March 3 – Cold Cuts Day

Is there anything better than a big, meaty cold cut sub from your favorite deli? I’m not talking hot pastrami, or even corned beef sandwiches here. This is the local place in your neighborhood, been around since your parents were little, one guy behind the counter with a meat slicer and rows upon rows of cold cut meats, cut to order. And all they make there is sandwiches: no special plates, not even chicken noodle soup. (Okay, sometimes there’s some cole slaw there.) I’m talking sandwiches and that’s it. But what they do have are amazing, hearty sandwiches, with almost enough meat stuffed into a Kaiser roll that you have to unhinge your jaw like a snake to get it all in. And don’t forget about the bag of deli-style kettle potato chips from Wise, or the full-sour pickle. (And it better have come from a barrel!)

My neighborhood sandwich shop growing up was Jimmy’s Famous Heros on Sheepshead Bay Road, within spitting distance of the water. For $7 I would get a turkey breast sandwich on a roll, with lettuce, onions, and mayo, and it would be almost too large for my little palms. It was fantastic. I haven’t been back in a long time but the storefront hasn’t changed; nothing’s changed about the place in over forty years, from what I can tell. I like that kind of constancy in my deli, in my neighborhood: it’s an old-Brooklyn feeling that you can’t possibly get from the trendy neighborhoods and all the gentrification happening north of here. I can forget about how my city, my world, is changing for an hour or so if I take my Jimmy’s Famous sandwich, wrapped in waxy butcher paper, over to the bay, plop down on one of the benches, ward away the seagulls, and enjoy my lunch in peace.

But enough about my own preferences 😛 Once again we’re talking about the “best” in New York City, and while my Jimmy’s Famous may be my favorite, it’s far from actually being famous in the city. That special award goes to Astoria, where Sal, Kris, & Charlie’s Deli resides. It’s arguably the most celebrated American style deli in the city (as to separate it from Jewish-American delis, where you can argue for days on the best) and has the behemoth of deli heros that you wouldn’t even believe. Subway sandwich it is not: their signature sub, the Bomb, has everything on it–everything. Nearly every shaved deli meat and cheese you could name off the top of your head, along with the regular sandwich fixins, all on a huge hoagie loaf. It’s been called “the kitchen sink of American deli sandwiches,” and has gotten recognition and attention from a number of websites and magazines. The best part? For the same price as my turkey on a roll in Sheepshead Bay, you can get onto the Q to Astoria and pick up the Bomb–which will easily last you longer than an hour.

Sal, Kris & Charlie’s Deli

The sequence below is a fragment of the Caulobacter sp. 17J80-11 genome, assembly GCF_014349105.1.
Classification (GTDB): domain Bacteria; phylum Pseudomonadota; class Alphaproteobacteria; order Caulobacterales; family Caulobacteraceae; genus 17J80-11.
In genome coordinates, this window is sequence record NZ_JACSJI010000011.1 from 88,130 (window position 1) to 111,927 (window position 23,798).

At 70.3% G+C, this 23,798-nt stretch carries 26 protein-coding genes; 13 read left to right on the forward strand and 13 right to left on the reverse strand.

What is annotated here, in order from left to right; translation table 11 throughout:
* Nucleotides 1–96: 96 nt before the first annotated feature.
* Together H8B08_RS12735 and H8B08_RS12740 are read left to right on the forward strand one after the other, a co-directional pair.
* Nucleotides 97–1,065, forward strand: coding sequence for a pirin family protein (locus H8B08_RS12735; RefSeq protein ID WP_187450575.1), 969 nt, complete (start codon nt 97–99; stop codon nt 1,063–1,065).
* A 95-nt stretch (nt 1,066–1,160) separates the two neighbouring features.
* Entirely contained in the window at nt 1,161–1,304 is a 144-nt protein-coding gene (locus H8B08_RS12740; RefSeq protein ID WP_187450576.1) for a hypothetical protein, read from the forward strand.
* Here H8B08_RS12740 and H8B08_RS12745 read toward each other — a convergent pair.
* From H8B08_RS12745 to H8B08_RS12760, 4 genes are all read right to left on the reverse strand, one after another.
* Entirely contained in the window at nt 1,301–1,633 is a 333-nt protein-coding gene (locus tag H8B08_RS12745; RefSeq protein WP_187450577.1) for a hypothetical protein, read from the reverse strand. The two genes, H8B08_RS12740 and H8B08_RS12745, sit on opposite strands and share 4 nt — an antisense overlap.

33-12 23rd Ave, Astoria

“Perhaps the most famous sandwiches here are “The Bomb” and “The Italian”. All sandwiches are constructed on freshly baked bread from the Bakery Boys of NY. The bread looks Italian but has more of a French bread crust to allow for easier eating. With regular and multi-grain varieties, you can choose your favorite. The Bomb combines layer upon layer of thinly sliced ham, turkey, roast beef, pastrami, mortadella, pepperoni, mild provolone cheese, American cheese, lettuce, tomato, onions, hot and sweet roasted peppers and your choice of mayo, mustard, olive oil and vinegar or all of them, if you like. The result is nearly a 2-pound masterpiece of sandwich craft. You’ll need both hands, lots of napkins and perhaps a little help from your friends.”–Queens Gazette

“What’s on The Bomb ($7) at Sal, Kris, and Charlie’s Deli in Astoria? Like the sign behind the counter says, everything. No, seriously. Every. Damn. Thing. All on really great hero bread with a shatteringly crisp exterior and airy crumb (from Corona’s Bakery Boys of New York). Ask one of the deli guys for specifics, and you better have time for the answer, because they will rattle off a list as long as your arm.”–Serious Eats

Some reviews from

“My wife and I bought the bomb and split it both of us between 2 meals. Bread is soft, meat is delicious and fresh. They move through so much inventory that it’s always fresh. It looks ridiculous and they’ve perfected the amount of heat, spice, meat, sweetness…. Okay, I’m going to go get one now.”–Daniel C.

“Truly, too big for its own good. The absolutely absurd amount of meat is layered carefully, along with cheese and various other accoutrement…but it’s all for naught. Because after one bite, it’s abundantly clear just how messy a meal this will be. There’s simply no way to contain all the goodness between the two halves of the hero. The only sensible solution is stuff it all into your mouth, as quickly as possible.”–Peter D.